According to a study that was done at the University of Michigan over the past twenty-five years, the number of homework assignments has increased by 51%. This translates into an extra twelve hours a week of homework, no wonder why parents and students alike are complaining about homework overload. One of the biggest problems that families face with homework overload is that it cuts into family time, which limits the amount of family bonding that can be done. If you are finding that homework overload is cutting into your family time you need to take immediate action.
Here is a look at some things that you can do if homework overload is causing problems for your family.
Number one: Teacher conference
This is the first thing that you should do in your approach to solve the homework overload problem. Before you begin talking to the teacher you are going to want to track how long your child is spending on homework each night, not just on a particular assignment but the total amount involved. You should also track what assignments take longer than others do, so that you can bring that to the teachers’ attention as well. If your child is spending a longer time studying in one area than on others, chances are they might need some extra help in understanding what is going on. You will also want to keep track of how long your child can stay focused on their assignments for the evening.
Just because you talk to the teacher, there is no guarantee that they will make any changes to their homework plan, but you will never know what they are willing to do if you do not try. More often than not, your child’s teacher does not want them to spend all night doing homework. However, they will not be aware of how long students are spending on homework unless the parents take the time to talk to them about what is going on. On average, your child should spend about ten minutes per grade level each evening doing homework. If teachers are made aware of the problem and majority of, the students are having the same problem the teacher will most likely cut back on the amount of homework that they are giving. You can also ask the teacher to spread out the papers and tests that your student is receiving so that not everything is coming at once.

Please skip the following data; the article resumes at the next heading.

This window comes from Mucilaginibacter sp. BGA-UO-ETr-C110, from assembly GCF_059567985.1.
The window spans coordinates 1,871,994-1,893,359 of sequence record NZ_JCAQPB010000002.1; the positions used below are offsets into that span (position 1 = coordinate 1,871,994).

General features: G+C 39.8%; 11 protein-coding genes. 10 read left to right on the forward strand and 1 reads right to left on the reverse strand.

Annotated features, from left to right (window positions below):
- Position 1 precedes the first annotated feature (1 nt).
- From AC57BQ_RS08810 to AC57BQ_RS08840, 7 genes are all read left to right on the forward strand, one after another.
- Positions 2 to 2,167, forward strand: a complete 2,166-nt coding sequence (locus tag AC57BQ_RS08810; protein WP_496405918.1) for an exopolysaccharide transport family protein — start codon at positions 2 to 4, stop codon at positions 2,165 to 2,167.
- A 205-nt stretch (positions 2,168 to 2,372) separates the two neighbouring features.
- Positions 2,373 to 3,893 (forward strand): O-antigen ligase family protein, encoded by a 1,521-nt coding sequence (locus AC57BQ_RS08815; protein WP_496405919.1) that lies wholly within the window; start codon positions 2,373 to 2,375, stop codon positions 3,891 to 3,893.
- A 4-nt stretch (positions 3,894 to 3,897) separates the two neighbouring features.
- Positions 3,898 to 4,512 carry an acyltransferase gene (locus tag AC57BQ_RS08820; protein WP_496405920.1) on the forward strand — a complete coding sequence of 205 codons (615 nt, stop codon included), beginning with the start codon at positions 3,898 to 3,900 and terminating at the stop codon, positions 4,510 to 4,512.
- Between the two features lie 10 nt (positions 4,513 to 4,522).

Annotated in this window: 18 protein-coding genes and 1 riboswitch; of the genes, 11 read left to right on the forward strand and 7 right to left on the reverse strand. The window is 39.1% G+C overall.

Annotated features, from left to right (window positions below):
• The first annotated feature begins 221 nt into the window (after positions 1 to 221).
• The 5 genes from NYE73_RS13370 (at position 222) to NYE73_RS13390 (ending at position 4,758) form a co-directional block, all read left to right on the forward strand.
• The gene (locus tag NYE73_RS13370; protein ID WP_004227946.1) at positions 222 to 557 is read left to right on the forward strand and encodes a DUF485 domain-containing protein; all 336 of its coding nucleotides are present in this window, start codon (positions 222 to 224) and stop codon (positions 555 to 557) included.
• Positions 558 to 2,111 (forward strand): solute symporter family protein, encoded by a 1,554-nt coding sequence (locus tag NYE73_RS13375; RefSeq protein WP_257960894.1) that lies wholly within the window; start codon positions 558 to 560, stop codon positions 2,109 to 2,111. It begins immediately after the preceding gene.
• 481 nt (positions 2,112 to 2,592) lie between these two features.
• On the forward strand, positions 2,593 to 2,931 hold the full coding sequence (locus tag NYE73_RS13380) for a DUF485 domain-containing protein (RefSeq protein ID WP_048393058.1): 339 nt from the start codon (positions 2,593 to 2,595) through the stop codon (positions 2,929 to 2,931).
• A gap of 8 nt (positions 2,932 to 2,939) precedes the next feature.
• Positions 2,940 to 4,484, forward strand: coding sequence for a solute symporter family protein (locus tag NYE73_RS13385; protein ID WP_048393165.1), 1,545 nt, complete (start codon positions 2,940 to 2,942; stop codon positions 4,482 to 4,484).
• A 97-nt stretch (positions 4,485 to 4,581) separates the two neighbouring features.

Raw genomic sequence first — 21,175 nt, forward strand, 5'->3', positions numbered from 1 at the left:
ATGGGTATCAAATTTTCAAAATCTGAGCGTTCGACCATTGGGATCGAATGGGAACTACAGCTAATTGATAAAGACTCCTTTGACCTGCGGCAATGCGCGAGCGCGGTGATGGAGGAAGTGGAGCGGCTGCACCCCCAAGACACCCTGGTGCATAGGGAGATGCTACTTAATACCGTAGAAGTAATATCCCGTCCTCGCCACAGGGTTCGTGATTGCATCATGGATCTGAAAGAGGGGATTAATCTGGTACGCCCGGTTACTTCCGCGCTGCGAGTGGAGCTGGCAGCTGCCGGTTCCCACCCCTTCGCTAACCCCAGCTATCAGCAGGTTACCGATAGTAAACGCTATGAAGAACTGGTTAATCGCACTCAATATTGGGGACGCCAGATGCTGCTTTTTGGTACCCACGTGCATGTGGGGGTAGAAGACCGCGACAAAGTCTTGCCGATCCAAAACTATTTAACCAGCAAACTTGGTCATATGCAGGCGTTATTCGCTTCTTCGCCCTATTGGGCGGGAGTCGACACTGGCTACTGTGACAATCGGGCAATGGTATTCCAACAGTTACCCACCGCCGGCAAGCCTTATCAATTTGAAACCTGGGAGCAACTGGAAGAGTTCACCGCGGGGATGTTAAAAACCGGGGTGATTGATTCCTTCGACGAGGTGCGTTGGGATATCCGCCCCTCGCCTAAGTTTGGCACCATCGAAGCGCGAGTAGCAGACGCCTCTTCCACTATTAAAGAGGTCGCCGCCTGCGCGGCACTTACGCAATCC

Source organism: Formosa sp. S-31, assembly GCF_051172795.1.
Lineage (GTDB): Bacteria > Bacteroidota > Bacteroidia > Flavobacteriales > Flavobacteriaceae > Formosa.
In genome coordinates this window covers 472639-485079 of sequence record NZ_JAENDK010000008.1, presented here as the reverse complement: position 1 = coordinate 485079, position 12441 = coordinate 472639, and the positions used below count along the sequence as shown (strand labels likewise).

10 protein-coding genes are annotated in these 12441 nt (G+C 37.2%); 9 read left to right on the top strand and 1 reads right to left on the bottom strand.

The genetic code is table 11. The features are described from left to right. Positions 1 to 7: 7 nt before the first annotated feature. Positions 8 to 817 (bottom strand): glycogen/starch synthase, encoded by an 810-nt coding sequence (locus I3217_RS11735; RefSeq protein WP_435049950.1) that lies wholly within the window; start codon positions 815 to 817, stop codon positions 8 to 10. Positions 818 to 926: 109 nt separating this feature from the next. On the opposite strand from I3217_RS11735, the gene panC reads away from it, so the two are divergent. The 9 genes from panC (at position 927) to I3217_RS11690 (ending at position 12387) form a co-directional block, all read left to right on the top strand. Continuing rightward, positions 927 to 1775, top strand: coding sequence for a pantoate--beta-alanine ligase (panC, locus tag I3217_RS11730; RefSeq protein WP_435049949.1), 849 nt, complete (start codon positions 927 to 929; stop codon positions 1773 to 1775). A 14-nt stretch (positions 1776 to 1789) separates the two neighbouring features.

Number two: Busywork
Some teachers will hand out what we term busywork for homework. This kind of an assignment is not something that is going to have a large effect on their grade nor will it take them very long to complete. More often than not teachers hand out busywork as homework just to hand out homework, such as practicing math problems that were learned in class during the day. What you need to do is to help your child figure out how to prioritize their homework so that they are doing the important assignments first. You want your child to do the parts that require critical thinking, such as a book report or a research paper, rather than just a review of today’s math problems. If the child has time and energy to focus on the rest of the homework then let them. Explain to the teacher that by the time your child gets to the busywork they are no longer able to focus on the parts that require attention.
Number three: Parental involvement
One thing that many parents tend to do when their children are assigned projects is to take over the project and do the work for them. If your child has homework that involves your help all you need to do is help them. The projects are designed to teach your children about concepts they are learning in school, but they are also designed to help them develop good work habits. All that you need to do is help along the way; do not do the work for them. Have them set aside a certain amount of time each night to work on the project, that way it is not left until the last minute and helps them manage the rest of their homework schedule.